[506] A Mouse Model of Melanoma Driven by Oncogenic KRAS

FC Geyer, C Milagre, N Dhomen, R Hayward, L Larue, JS Reis-Filho, R Marais. Institute of Cancer Research, London, United Kingdom; Institut Curie, Orsay, France

Background: Hyper-activation of RAS/RAF/MEK/ERK pathway is present in 30% of malignant tumours and may occur due to activation of several of its members. In melanomas, NRAS is mutated in 19% of cases, whereas HRAS and KRAS are mutated in 5 and 2% respectively. Previous animal models have shown that activation of G12VHRAS and Q61KNRAS are able to induce melanoma formation. Here we describe a mouse model of melanoma driven by G12VKRAS.
Design: We used a Cre recombinase/loxP system in which G12VKRAS expression is induced in the melanocytic lineage following topical application of tamoxifen. Selected lesions were subjected to immunohistochemical analysis with antibodies against S100, Ki67 and p16 proteins, and reverse transcriptase PCR (RT-PCR) for Tyrosinase, Trp2, Pax3, Silver.
Results: The mice developed skin hyper-pigmentation and skin lesions of varying pathological features and degree of malignancy as early as one month after tamoxifen application. Dermal lesions were present in 30% of the mice, resembled human blue naevi, were composed of pigmented epithelioid and dendritic cells, and expressed very low levels of Ki67 (<1%). In peri-orbital areas, slightly larger lesions, consistent with the diagnosis of pigmented epithelioid melanocytoma were observed,. Furthermore, rapidly-growing lesions, predominantly composed of hypo/amelanotic, mitotically active, spindle cells, developed in the back and peri-anal areas of 80% of the treated mice. These lesions displayed aggressive behaviour, invading and destroying the subcutaneous tissue and skeletal muscle. Diffuse positivity for S100 and expression of melanoma markers by RT-PCR confirmed the diagnosis of malignant melanoma. Additionally, cultured cells from these lesions were able to seed to the lungs of nude mice when injected via the tail vein.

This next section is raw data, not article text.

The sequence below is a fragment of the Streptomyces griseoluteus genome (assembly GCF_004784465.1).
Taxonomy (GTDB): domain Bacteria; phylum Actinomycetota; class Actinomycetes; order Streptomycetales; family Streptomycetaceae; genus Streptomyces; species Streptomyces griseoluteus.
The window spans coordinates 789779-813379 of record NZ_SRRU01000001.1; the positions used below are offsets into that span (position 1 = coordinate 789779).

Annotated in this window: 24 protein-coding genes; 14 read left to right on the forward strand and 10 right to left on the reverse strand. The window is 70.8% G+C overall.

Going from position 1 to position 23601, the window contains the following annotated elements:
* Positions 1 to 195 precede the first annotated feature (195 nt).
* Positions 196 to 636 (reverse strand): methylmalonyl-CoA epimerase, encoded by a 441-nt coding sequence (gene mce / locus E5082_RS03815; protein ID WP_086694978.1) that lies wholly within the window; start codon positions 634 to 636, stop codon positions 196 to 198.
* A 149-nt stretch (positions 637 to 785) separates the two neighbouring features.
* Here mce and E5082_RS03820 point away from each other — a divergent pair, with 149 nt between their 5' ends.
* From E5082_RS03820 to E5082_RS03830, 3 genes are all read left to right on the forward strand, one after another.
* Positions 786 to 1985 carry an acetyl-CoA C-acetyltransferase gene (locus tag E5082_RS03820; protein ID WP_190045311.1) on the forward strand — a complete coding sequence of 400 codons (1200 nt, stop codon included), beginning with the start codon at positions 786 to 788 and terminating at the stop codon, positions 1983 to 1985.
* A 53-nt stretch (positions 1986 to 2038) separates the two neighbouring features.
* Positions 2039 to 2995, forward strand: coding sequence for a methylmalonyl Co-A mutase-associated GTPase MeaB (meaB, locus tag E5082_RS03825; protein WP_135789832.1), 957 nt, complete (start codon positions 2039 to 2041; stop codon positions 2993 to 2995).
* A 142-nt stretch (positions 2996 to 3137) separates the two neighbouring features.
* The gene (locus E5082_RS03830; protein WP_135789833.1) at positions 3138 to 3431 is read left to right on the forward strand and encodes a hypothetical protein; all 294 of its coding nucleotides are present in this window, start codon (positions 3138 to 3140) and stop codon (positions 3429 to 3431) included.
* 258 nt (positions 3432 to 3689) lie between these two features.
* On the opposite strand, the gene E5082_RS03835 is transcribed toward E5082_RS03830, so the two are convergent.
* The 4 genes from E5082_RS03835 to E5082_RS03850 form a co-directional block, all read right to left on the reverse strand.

Conclusions: Expression of oncogenic KRAS in melanocytes can induce naevus formation and melanomagenesis in vivo. Establishing an in vivo model of KRAS-driven melanoma provides novel opportunities to examine the apparent differences between the three RAS family members and to develop therapeutic approaches tailored to melanomas driven by mutation of specific RAS genes.
Category: Dermatopathology

Monday, March 22, 2010 9:30 AM

Poster Session I Stowell-Orbison/Surgical Pathology/Autopsy Awards Poster Session # 66, Monday Morning

 

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